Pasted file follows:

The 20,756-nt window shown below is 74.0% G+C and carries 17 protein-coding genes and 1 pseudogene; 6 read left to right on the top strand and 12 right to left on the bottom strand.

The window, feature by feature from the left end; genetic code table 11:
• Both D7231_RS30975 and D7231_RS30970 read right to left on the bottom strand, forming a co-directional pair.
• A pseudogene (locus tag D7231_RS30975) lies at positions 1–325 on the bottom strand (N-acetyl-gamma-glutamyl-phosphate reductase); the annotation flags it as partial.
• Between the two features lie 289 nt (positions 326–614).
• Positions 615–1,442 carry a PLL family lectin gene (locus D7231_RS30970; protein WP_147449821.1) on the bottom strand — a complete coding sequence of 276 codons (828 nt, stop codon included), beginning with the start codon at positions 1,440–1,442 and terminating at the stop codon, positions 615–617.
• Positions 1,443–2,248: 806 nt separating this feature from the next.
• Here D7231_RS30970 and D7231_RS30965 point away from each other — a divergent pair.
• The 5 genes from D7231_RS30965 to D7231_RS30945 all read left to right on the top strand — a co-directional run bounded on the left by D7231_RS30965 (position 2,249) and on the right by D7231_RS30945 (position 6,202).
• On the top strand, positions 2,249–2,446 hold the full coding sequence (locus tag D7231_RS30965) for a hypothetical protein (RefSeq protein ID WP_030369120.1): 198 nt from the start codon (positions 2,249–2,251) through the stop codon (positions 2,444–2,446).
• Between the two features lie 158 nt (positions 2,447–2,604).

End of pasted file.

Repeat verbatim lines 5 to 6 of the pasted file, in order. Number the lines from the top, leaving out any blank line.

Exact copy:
• Between the two features lie 289 nt (positions 326–614).
• Positions 615–1,442 carry a PLL family lectin gene (locus D7231_RS30970; protein WP_147449821.1) on the bottom strand — a complete coding sequence of 276 codons (828 nt, stop codon included), beginning with the start codon at positions 1,440–1,442 and terminating at the stop codon, positions 615–617.